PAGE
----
Mirickville, C.W.




The Merricks (part 2)
William Merrick: Where did he come from? How did he get here? What did he accomplish? And what was he like?

In the previous segment, Mr. Abbot. A great-great-great grandson of William Merrick, told us about his Merrick ancestors. They were a frontier family who, following the American Revolution, migrated to the new British frontier in the wilds of Upper Canada. In this segment we hear of William Merrick’s search for an ideal location for his lumber mill on the Rideau. (Excerpted from Mr. Abbott’s presentations to the Merrickville & District Historical Society, 1966 & 1993)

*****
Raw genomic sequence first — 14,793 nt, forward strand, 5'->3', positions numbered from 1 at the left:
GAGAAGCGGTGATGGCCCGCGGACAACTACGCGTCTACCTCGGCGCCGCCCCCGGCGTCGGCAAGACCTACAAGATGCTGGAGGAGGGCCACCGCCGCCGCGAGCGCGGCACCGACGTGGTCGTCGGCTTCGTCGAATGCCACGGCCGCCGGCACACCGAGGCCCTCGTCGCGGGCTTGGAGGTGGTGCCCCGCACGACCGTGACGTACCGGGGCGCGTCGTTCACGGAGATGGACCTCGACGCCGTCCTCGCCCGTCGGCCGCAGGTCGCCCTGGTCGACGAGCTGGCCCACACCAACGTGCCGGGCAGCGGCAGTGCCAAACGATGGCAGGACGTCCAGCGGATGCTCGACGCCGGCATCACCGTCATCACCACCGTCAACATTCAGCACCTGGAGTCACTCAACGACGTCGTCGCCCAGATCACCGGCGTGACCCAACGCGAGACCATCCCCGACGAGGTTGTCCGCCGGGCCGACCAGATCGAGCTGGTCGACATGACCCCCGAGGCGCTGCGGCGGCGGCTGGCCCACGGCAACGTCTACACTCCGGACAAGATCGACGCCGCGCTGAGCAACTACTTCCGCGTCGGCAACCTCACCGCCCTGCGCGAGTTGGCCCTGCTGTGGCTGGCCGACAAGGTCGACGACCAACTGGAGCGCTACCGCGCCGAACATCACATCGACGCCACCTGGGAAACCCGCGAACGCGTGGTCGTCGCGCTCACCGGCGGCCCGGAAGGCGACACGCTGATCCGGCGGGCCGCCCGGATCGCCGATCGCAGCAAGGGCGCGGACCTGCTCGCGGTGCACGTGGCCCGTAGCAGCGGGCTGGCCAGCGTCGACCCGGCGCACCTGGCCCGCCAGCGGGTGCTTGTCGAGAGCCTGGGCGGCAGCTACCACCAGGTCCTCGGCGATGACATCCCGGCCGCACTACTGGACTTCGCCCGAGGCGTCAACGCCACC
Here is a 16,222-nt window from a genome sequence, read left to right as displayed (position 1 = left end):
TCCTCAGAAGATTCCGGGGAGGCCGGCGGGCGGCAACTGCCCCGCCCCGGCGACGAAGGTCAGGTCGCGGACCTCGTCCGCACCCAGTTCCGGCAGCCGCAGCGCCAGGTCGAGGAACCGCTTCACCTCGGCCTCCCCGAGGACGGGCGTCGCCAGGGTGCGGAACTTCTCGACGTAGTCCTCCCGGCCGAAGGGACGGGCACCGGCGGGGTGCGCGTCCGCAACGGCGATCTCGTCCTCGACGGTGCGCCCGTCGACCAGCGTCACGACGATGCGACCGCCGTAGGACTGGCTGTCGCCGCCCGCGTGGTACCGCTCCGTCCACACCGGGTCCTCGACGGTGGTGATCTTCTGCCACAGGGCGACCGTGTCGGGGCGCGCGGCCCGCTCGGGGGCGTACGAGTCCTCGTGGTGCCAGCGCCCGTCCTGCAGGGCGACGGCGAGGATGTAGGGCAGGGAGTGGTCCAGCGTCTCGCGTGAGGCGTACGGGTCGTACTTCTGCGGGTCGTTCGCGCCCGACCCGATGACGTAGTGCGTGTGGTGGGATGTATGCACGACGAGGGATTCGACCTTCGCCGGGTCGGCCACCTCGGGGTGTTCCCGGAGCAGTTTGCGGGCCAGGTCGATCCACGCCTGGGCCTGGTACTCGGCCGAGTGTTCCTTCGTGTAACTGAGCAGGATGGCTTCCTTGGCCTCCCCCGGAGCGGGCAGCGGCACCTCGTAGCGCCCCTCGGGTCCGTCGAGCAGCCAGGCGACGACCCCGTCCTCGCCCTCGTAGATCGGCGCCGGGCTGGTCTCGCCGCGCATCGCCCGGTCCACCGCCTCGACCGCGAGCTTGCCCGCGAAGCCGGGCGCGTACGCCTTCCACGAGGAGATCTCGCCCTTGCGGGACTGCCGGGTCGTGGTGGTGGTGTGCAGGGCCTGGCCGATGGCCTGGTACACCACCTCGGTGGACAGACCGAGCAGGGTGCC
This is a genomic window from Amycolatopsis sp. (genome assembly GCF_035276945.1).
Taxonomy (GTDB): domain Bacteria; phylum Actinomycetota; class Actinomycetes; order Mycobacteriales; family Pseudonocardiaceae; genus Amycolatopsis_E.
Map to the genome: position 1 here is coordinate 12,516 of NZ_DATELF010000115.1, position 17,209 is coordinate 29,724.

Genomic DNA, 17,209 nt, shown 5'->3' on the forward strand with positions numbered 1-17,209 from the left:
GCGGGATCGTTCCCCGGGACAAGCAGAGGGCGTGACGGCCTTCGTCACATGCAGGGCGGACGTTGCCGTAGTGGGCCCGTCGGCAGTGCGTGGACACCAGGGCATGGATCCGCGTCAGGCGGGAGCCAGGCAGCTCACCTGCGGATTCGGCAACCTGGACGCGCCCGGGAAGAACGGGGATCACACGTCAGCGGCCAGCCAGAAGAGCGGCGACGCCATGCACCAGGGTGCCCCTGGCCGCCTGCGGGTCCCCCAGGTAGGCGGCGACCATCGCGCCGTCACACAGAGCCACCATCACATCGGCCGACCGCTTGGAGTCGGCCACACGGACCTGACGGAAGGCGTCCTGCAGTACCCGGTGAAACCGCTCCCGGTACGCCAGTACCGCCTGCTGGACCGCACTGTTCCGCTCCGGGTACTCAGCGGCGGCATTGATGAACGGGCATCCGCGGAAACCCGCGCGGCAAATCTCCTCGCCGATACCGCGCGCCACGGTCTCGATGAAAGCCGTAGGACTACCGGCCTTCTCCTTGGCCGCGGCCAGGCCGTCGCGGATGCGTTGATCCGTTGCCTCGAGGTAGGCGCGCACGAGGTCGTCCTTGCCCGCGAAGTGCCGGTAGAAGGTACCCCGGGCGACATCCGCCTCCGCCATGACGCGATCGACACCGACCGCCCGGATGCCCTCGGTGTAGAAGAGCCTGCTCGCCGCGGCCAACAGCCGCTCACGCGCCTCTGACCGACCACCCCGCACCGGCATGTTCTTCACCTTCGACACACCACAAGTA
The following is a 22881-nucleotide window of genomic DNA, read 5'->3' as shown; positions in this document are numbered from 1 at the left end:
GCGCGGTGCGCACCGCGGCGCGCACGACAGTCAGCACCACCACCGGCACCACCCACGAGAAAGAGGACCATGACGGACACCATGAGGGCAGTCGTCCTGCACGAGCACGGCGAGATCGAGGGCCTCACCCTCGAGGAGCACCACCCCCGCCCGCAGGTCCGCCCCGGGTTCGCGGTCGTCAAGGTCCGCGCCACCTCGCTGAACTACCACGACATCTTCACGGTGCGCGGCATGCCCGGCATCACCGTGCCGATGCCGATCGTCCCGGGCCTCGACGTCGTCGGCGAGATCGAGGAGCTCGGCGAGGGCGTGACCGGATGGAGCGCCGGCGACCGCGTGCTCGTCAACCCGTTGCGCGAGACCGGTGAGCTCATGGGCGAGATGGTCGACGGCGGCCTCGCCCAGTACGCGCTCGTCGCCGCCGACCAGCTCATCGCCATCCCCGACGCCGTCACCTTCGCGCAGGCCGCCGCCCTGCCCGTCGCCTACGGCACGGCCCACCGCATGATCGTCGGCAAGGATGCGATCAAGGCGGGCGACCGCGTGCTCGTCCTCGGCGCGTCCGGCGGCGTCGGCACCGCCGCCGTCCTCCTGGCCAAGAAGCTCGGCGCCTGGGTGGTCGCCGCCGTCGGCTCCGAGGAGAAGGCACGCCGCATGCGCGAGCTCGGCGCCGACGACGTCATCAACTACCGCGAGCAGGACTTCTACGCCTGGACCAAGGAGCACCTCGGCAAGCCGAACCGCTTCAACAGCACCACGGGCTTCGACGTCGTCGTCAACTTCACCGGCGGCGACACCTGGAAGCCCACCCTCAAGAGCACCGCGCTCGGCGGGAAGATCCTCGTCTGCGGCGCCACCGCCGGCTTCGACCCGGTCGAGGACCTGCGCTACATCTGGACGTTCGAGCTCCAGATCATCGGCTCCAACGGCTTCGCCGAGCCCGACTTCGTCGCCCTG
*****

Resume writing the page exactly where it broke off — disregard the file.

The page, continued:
During the summer of 1788, William Merrick traveled up the St. Lawrence from Sorel to Lunenburg in the County of Stormont, near the present town of Morrisburg. He didn’t find the land he was looking for, but he met and married Sylvia Comstock, the daughter of Welsh settlers. He was twenty-nine and she was eighteen. He had a United Empire Loyalist land grant in the Elizabethtown area but he was looking for something out of the ordinary. As a trained millwright he intended to establish his trade in the new land, and this required water power and a suitable location for a saw mill and grist mill. He hadn’t found them at Stormont. Perhaps they would be found further west. Early the next year, he and Sylvia moved on to Elizabethtown, now Brockville, to scout out the land. Again he found available land unsuitable. The Merricks came from a long line of New England frontiersmen who were accustomed to shifting for themselves, and though he was a loyalist he shared the North American spirit of independence, and intended to see for himself a suitable location before putting his roots down.